Man supervising monitors in a control room

Future of supervision

What are the implications of social trends such as ongoing internationalisation, changing relationships between market, state and society and the growing politicisation and mediatisation for government supervision of compliance with legislation and regulations and the quality of public services? What functions and roles can government supervision (continue to) play in the future and what conditions will have to be met? What expectations can justifiably be placed on government supervision?


The aim of this study is to garner insights and recommendations that can contribute to the judgments and choices that need to be made in relation to government supervision. The study focuses primarily on supervision exercised by or on behalf of central government of compliance with legislation and regulations, the quality of public services and the functioning of markets. In the Netherlands, this supervision is currently carried out principally by government Inspectorates, such as the Dutch Inspectorate of Education, and market regulators, such as the Authority for Consumers & Markets. These organisations are therefore an important focus of our research.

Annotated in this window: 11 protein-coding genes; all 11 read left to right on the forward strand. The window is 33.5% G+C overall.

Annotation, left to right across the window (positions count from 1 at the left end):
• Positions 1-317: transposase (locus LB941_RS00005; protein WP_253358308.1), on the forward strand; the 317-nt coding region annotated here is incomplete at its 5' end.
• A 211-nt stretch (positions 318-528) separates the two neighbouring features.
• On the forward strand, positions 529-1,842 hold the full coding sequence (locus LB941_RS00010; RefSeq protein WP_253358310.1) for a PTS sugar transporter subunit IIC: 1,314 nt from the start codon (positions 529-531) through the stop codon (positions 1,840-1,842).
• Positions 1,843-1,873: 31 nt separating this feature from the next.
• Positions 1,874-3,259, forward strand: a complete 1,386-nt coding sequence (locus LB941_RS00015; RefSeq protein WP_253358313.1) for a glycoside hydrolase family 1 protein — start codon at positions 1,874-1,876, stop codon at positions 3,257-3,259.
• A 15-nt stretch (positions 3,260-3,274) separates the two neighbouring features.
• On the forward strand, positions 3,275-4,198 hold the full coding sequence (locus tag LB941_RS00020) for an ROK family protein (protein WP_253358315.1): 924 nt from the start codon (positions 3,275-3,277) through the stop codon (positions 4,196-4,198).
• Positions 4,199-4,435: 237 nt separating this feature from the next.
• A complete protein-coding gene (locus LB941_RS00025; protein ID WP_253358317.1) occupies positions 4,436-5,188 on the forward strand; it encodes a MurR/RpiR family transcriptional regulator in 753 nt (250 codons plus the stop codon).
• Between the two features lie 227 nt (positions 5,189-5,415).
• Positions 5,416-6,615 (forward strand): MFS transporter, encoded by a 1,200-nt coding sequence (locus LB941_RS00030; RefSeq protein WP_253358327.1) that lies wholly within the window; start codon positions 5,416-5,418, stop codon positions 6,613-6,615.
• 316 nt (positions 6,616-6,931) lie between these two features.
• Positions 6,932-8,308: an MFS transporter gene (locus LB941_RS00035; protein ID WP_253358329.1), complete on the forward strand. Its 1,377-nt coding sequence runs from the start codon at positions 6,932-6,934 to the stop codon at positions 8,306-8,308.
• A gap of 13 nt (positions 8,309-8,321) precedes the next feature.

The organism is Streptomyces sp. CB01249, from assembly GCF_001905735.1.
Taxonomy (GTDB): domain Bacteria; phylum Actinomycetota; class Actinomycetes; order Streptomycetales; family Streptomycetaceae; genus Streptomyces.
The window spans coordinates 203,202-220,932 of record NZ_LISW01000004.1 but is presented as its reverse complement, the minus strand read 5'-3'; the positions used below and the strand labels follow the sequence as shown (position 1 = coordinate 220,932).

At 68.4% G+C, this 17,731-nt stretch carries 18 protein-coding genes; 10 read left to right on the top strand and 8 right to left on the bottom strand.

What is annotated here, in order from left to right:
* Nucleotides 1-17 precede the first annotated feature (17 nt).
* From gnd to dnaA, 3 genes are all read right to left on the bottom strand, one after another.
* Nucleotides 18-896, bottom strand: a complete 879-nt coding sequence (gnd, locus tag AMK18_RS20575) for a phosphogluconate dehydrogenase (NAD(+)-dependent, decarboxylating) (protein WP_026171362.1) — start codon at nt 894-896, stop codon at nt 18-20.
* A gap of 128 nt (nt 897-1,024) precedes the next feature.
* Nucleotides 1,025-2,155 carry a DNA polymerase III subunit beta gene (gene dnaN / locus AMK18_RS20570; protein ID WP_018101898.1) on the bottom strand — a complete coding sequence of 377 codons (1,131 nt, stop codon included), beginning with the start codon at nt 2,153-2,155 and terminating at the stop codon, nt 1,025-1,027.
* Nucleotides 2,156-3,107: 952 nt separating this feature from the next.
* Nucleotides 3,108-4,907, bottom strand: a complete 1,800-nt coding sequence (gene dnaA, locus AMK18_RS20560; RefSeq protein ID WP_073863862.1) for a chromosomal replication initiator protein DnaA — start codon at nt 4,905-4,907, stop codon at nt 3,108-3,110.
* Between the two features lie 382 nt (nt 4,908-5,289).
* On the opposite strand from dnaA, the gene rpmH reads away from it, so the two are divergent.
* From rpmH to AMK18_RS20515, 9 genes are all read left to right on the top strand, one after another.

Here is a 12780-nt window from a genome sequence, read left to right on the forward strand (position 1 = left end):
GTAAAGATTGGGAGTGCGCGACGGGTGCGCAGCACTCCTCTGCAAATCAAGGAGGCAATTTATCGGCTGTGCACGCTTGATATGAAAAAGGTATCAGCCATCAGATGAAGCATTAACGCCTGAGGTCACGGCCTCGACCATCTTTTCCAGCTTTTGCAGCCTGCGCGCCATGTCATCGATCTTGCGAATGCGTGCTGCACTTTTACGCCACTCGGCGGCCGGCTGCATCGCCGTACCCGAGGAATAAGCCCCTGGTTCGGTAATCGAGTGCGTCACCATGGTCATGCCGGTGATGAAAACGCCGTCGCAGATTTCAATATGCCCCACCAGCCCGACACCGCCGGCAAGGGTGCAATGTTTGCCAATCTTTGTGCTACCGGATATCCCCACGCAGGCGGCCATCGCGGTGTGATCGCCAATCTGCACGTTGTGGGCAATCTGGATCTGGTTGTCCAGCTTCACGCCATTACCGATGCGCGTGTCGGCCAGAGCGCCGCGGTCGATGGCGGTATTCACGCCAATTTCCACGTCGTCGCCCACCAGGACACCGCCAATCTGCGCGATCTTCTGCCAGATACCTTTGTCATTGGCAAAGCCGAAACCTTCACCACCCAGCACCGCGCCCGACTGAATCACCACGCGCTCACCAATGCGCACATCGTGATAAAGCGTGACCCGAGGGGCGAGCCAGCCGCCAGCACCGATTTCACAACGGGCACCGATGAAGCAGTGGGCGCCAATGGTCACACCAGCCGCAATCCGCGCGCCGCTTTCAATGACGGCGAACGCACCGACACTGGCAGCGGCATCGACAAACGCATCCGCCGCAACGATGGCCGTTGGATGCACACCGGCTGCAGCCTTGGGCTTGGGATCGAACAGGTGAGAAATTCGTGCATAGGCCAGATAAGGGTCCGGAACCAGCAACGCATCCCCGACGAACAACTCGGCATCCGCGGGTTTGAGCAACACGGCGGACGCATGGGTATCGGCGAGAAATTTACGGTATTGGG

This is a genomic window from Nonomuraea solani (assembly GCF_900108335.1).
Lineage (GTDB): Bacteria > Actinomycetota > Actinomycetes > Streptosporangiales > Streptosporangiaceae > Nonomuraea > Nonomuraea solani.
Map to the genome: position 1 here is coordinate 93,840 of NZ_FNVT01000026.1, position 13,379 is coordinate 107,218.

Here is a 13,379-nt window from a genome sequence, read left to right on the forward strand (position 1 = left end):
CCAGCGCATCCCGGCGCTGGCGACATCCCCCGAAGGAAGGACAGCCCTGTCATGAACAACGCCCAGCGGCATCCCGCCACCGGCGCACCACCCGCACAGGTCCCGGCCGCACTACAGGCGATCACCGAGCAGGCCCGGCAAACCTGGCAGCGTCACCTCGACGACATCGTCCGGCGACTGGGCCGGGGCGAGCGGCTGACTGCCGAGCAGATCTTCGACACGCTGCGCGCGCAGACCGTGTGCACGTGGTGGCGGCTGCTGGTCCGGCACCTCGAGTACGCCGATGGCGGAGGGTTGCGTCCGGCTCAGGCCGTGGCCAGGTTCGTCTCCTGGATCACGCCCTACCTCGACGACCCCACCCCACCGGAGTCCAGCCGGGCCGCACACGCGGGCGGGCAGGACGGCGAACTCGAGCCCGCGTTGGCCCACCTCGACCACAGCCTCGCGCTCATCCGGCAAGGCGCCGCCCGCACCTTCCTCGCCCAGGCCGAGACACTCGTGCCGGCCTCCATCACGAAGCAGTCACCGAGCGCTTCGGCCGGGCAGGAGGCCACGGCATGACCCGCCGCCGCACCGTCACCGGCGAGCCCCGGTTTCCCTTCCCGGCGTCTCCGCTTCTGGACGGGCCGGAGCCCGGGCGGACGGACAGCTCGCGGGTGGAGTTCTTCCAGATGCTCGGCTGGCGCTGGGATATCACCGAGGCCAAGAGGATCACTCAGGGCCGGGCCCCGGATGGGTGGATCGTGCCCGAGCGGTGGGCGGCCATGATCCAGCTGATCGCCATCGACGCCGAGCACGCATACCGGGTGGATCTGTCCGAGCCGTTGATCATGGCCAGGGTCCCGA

The study was published in a report to the government entitled Toekomst van toezicht (‘Future of Supervision’), which was presented to the Minister for Housing and the Civil Service on 9 September 2013.

Cover (small) of summary of WRR-report no 89 Supervising public interests

Supervising Public Interests. Towards a broader perspective on Government supervision (English summary of WRR-report no. 89)

Greater attention is needed for the importance of supervision to protecting public interests. In its report the WRR therefore makes recommendations for making government supervision as exercised by the various inspectorates and market authorities more valuable for society.

Speech at the International Seminar Executive discretion and regulatory decision making - Issues and challenges in making regulation more effective by prof.dr. André Knottnerus, 5 December 2014.